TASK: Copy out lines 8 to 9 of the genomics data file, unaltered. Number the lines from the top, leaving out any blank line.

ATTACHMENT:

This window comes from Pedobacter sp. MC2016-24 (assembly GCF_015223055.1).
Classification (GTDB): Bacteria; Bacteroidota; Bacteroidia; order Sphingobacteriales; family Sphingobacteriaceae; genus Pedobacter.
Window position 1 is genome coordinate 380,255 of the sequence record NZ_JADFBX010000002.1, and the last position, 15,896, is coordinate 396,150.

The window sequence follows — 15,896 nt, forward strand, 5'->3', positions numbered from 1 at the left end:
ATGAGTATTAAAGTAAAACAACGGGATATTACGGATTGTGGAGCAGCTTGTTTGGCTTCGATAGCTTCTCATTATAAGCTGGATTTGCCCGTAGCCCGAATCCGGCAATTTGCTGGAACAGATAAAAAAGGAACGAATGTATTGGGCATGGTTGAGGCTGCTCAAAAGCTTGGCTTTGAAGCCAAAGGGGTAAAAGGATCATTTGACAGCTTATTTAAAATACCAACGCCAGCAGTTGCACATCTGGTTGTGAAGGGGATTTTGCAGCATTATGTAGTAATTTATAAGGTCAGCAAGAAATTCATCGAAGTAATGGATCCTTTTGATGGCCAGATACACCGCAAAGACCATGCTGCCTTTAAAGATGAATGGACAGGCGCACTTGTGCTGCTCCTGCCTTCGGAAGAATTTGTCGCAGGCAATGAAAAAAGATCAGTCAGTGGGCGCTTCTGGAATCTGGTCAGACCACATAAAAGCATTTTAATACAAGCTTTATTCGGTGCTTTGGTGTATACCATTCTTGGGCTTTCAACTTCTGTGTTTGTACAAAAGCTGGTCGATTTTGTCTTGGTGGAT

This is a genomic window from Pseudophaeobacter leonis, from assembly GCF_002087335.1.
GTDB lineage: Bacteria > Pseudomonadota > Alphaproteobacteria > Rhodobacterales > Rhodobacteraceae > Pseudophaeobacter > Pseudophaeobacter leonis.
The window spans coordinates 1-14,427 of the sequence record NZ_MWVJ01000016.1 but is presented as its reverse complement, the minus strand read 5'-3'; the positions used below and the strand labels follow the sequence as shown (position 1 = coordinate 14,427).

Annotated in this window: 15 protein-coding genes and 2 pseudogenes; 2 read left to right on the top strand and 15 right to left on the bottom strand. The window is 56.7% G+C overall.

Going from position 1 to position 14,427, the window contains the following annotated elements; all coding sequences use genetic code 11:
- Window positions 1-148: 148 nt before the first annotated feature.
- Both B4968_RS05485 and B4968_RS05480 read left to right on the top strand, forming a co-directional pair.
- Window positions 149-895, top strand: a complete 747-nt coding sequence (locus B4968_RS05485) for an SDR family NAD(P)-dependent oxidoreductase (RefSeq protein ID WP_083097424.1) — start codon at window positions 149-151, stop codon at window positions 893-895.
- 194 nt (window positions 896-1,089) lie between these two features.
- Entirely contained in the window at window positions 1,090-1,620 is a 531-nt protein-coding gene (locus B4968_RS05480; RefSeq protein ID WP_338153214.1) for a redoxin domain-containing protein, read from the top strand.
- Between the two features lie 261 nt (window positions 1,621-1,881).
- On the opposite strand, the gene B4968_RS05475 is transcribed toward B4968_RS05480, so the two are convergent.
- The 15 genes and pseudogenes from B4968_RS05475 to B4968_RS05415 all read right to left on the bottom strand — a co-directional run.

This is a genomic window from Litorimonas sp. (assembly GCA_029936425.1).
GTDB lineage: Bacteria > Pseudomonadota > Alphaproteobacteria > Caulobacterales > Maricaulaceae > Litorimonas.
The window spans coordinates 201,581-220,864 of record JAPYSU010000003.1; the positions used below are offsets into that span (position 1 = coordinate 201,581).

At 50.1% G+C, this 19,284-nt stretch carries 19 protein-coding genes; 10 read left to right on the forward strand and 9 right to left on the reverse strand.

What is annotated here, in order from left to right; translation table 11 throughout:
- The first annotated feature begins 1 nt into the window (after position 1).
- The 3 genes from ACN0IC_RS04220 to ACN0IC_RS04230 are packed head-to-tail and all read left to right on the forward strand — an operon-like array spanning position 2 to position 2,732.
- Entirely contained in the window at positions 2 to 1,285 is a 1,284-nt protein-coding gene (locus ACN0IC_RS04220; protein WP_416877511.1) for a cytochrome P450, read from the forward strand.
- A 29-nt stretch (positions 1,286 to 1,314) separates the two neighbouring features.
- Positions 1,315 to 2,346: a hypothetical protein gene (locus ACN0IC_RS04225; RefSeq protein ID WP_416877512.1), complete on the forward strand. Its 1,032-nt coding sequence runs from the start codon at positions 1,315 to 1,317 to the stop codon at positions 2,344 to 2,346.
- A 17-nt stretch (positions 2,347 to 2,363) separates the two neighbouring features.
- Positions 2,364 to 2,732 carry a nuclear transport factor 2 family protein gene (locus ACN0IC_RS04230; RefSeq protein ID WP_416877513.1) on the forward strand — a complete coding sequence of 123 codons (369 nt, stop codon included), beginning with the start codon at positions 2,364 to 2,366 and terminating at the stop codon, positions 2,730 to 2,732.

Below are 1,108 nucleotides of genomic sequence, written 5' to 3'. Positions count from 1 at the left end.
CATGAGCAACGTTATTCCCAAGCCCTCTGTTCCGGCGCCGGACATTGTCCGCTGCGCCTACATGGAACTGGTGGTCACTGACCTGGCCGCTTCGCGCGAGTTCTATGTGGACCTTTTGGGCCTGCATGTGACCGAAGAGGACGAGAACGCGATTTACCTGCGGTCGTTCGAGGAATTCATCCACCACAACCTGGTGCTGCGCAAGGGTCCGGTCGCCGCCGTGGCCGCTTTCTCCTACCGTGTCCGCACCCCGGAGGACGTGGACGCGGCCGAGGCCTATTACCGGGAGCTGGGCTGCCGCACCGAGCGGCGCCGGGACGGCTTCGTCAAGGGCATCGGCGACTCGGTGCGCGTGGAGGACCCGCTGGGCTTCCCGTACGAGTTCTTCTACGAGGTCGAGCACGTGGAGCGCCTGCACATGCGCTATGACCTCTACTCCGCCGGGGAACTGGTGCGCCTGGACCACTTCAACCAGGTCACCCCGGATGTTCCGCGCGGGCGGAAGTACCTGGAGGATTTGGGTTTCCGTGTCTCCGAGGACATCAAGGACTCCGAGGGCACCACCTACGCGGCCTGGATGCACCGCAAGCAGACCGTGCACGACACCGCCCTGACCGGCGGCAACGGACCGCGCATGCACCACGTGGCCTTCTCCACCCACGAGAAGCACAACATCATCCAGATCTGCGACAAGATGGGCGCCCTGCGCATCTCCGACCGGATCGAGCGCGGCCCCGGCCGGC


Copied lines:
The window spans coordinates 1-14,427 of the sequence record NZ_MWVJ01000016.1 but is presented as its reverse complement, the minus strand read 5'-3'; the positions used below and the strand labels follow the sequence as shown (position 1 = coordinate 14,427).

Annotated in this window: 15 protein-coding genes and 2 pseudogenes; 2 read left to right on the top strand and 15 right to left on the bottom strand. The window is 56.7% G+C overall.